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Why are there 2 SO4 molecules, instead of one in coppersulphate pentahydrate molecule and please explain its structure??

Why are there 2 SO4 molecules, instead of one in coppersulphate pentahydrate molecule and please explain its structure??

Grade:12

1 Answers

Ashutosh Sharma
askIITians Faculty 181 Points
6 years ago
Copper(II) sulfate pentahydrate is a sulfate salt of copper and four of the water molecules are associated with the copper(II) ion, and the fifth is hydrogen-bonded to the sulfate ion as well as to water molecules on the copper(II) ion. Heating changes the blue color to a white color, the color of anhydrous CuSO4.When the water molecules leave the copper ion, the blue color is lost.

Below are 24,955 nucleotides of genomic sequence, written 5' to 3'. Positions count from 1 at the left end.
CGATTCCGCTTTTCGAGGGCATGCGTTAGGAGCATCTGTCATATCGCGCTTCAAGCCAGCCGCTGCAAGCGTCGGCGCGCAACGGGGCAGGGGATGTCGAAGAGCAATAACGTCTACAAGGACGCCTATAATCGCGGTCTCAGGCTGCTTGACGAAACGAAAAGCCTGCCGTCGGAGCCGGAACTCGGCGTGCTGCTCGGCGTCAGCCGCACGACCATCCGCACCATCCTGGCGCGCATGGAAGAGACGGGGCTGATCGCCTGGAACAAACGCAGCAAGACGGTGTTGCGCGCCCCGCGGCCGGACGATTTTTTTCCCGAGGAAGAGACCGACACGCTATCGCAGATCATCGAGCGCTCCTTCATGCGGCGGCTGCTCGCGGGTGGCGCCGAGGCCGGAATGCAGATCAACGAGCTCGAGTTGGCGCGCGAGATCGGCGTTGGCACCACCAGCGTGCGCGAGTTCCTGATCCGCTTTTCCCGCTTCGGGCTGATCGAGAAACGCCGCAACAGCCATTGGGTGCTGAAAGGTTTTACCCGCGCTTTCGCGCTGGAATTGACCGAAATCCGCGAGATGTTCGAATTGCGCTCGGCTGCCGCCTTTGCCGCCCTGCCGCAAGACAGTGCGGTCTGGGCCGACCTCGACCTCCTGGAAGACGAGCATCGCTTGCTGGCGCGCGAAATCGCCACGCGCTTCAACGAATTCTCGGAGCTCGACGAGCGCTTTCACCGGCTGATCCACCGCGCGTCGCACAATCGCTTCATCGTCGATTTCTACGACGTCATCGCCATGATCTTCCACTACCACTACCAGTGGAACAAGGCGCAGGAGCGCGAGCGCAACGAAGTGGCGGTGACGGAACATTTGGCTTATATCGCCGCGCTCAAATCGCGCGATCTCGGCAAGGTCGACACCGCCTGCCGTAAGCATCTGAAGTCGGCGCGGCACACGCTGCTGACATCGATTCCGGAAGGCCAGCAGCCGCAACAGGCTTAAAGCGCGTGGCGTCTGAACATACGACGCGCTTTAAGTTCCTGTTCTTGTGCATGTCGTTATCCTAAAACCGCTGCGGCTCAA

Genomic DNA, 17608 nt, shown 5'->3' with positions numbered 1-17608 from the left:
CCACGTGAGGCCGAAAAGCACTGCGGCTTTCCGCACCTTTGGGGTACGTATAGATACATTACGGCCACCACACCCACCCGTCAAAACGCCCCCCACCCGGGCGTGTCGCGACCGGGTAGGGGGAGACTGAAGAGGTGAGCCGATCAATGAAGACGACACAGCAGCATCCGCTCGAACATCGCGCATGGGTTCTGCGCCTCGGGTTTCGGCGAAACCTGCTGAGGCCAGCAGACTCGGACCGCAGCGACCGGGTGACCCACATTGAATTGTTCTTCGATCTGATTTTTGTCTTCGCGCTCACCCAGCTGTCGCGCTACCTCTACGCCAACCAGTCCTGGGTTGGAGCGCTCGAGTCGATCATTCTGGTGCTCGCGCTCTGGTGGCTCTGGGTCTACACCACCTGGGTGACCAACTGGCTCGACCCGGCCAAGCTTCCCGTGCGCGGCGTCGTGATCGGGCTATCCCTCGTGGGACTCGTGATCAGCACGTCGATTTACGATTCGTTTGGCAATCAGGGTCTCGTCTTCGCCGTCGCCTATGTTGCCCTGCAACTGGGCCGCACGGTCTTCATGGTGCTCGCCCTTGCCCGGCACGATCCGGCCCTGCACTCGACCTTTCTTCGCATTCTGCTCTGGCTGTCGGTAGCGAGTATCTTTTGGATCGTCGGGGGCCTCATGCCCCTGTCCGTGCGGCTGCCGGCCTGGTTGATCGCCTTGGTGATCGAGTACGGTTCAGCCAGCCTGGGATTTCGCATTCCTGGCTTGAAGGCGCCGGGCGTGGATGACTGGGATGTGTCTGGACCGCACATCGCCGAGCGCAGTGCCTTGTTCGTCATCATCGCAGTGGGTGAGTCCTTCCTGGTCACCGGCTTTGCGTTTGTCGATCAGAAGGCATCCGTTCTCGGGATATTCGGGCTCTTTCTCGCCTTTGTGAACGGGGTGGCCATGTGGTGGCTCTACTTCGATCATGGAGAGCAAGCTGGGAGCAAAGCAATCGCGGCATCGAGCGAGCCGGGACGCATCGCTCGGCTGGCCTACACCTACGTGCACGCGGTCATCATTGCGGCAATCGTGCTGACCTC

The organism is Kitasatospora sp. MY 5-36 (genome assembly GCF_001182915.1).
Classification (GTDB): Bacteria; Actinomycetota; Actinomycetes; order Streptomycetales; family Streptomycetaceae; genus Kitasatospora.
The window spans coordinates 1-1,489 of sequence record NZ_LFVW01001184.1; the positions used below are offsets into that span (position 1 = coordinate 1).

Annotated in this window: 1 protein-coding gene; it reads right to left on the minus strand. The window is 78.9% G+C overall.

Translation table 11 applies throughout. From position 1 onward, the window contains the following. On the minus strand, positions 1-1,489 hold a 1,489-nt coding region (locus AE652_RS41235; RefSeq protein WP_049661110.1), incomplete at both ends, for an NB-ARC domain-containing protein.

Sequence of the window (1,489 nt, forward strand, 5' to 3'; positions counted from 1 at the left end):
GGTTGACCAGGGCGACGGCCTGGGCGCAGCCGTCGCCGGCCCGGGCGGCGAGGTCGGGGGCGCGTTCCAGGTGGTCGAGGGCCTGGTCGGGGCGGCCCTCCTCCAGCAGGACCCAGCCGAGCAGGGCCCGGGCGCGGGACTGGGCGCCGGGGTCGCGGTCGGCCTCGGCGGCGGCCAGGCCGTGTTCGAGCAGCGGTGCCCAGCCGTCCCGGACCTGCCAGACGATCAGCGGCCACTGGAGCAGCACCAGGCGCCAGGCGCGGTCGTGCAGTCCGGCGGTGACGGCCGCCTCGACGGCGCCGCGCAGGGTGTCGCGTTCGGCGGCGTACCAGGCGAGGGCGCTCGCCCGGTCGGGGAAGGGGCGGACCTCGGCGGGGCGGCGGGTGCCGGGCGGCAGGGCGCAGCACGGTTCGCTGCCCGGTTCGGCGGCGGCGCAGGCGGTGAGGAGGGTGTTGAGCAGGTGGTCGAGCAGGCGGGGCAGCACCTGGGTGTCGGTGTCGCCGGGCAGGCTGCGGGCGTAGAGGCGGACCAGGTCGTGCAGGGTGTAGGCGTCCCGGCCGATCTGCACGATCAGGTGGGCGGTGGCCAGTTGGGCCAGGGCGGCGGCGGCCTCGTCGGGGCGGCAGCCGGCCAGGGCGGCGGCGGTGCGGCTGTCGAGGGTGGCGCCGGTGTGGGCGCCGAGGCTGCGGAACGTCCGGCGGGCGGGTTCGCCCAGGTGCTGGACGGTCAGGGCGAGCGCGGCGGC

Four waters are directly bound to the copper to form a Cu(H2O)42+ion, with the copper at the center of a square formed by the oxygens of the waters. The crystal structure of copper(II) sulfate pentahydrate can be pictured as an array of these Cu(H2O)42+ions bridged by sulfate ions (SO42-) and water molecules, with one sulfate and one water per Cu(H2O)4+2

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